“Depending on how savvy the scammers are, it may be difficult for law enforcement to tackle from a resource perspective.  While there are a number of state and federal rules and regulations that can be called into play, the reality is that most won’t have much of an effect since the potential for enforcement is so low.”  – Edi Goodman, chief privacy officer of Identity Theft 911.

On the other hand, California’s Attorney General has been actively prosecuting these rip-off artists. When in doubt, it is probably best to make a report.

Organizations that help

There are non-profit victim advocacy groups that can help you file complaints.  “Reporting crime and knowing what to look for in a scam is difficult.  We have volunteers eager to assist anyone who is in need at no charge.”  – Alexis A. Moore, Survivors in Action.

Contact your credit card company

If you paid by check or money transfer you can probably kiss that money goodbye.  However, if you paid by credit or charge card, you may be able to dispute the charges. – Shawn Mosch, Co-founder of ScamVictimsUnited.

IV. The many variations of this scam

These government solicitation scams often target the following groups:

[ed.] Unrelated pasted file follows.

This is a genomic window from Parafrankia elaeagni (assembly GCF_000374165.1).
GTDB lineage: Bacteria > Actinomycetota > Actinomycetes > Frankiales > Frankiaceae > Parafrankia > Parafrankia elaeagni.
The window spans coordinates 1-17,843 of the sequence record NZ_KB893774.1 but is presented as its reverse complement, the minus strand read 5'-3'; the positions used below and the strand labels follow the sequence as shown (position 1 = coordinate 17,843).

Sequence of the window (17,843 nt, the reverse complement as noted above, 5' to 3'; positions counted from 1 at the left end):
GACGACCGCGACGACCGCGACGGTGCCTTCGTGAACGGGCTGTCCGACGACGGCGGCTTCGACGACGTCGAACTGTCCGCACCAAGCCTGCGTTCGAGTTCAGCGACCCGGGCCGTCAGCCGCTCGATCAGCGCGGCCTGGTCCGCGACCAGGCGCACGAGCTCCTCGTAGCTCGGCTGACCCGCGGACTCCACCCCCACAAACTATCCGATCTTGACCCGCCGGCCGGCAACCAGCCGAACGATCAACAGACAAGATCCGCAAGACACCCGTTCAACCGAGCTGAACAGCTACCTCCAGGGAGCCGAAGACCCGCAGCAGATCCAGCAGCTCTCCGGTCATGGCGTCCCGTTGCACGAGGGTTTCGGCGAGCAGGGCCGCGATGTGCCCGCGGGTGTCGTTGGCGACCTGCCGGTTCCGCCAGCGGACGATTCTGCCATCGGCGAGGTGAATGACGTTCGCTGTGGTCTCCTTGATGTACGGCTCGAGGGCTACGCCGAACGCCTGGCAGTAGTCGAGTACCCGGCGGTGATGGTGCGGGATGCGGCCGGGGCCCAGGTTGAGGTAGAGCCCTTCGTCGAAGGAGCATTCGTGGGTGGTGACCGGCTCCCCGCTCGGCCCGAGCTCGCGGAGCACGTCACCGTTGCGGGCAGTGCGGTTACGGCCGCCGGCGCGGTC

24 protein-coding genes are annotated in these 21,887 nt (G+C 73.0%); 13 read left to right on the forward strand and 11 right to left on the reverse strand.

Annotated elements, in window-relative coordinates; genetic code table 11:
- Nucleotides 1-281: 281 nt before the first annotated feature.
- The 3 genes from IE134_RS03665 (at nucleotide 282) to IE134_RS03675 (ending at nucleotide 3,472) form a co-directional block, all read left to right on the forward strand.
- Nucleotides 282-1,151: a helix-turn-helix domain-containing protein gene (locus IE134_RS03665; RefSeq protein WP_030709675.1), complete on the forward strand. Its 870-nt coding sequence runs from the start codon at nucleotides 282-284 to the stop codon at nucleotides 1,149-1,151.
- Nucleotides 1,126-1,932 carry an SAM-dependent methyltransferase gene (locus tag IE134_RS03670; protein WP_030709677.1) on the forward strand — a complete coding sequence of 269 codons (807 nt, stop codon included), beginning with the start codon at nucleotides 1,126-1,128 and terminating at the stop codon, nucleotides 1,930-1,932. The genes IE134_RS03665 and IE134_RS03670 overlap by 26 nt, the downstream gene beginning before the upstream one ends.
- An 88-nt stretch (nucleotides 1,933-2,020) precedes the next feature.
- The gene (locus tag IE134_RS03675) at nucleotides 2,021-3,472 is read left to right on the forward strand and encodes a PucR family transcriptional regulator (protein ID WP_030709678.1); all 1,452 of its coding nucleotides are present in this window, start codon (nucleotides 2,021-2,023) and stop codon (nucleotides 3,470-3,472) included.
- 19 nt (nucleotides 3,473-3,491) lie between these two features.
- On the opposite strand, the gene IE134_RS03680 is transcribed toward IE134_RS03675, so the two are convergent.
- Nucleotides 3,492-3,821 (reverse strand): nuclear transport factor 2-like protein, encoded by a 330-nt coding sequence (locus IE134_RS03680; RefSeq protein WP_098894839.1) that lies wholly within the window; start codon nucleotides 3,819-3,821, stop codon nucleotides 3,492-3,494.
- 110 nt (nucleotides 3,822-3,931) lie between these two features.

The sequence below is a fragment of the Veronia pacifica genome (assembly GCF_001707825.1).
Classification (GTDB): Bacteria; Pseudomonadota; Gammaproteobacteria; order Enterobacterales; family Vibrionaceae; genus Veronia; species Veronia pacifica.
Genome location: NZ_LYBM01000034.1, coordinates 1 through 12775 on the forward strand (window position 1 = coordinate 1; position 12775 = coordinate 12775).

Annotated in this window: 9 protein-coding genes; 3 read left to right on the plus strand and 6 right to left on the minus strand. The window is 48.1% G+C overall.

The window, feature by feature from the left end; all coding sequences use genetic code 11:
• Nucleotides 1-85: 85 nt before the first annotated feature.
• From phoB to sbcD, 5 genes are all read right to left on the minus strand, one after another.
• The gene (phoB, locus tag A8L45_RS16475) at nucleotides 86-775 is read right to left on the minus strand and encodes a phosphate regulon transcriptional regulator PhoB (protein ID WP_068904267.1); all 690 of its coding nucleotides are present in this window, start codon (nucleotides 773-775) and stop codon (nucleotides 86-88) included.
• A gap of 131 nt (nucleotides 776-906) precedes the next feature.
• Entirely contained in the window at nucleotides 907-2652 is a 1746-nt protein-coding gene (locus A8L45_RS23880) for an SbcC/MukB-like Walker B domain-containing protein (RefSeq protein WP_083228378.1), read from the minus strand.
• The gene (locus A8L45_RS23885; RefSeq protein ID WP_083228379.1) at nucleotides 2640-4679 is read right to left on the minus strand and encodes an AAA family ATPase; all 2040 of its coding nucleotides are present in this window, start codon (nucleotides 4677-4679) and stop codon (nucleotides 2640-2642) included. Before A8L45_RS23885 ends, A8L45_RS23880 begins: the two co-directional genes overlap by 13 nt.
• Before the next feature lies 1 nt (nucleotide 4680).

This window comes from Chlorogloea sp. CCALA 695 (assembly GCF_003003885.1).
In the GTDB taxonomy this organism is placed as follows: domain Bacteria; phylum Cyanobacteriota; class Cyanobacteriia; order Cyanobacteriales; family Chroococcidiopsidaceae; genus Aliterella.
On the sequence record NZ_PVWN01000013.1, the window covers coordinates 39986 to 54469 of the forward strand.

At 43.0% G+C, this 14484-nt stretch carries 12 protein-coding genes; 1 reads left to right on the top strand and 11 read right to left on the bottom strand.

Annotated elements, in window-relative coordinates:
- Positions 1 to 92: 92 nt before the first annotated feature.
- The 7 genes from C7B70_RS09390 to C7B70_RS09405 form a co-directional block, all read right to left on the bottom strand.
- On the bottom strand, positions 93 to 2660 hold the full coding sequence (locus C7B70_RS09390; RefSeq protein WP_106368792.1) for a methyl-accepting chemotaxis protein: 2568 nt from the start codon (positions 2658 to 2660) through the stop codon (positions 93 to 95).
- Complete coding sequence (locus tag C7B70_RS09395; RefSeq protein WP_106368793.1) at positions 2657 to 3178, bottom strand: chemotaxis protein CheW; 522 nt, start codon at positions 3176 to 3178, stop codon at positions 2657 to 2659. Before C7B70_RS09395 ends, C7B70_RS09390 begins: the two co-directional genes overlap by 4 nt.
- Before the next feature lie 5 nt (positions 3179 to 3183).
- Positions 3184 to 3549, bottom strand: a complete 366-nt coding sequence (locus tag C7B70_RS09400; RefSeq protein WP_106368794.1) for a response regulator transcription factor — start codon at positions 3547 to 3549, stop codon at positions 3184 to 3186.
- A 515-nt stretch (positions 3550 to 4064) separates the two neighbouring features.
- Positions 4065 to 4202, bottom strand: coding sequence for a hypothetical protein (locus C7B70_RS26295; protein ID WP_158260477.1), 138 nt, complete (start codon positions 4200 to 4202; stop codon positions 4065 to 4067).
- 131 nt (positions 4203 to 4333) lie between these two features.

• Business owners: Notice offers to update your company information, file your corporate minutes, renew your business registration, or help with other record-keeping requirements.
  • Taxpayers:  Scammer tempts you with a fake tax refund or scares you with a delinquency notice.
  • Property owners:  Letter tells you that you’re eligible for lower property taxes if you submitted to an official reassessment of your property’s value.
  • Licensed professionals such as realtors, cosmetologists, brokers:  You get a bill for renewing your license, along with a stern warning that failure to pay will result in revocation of your license.
  • Employers:  Letter tries to sell you employment posters required for the workplace.  Usually these posters can be downloaded for free from official government websites.

V.  Why this scam is so dangerous

Beyond monetary loss, there are many other reasons why you should worry about these scams.

Marked as a mark

If you respond to one letter, you might be marked as an “easy target” and receive additional – and perhaps more dangerous – solicitations in the future.

They might be after your identity

“The scammers are often looking for personal data as well as bogus fees.  They’ll use the info for ‘true ID’ thefts, which means setting up credit accounts in your name and making other mischief.” – James Walsh, editor of Scams & Swindles: How to Recognize and Avoid Internet Era Rip-offs.

You miss a real government deadline

Some of these scams “help” you fulfill a real government requirement at an extremely inflated price.  But just because they are charging you a high fee is no guarantee that they will do a good job.

In one recent California case, a company charged victims $175 to help them file corporate records.  However, the company didn’t bother asking the victims for the right information, and instead filed fictitious corporate records on the victims’ behalf.

VI.  Official state websites for registering or incorporating your business

Before you pay another “bill” from the government, check your state’s official website for the real requirements and deadlines: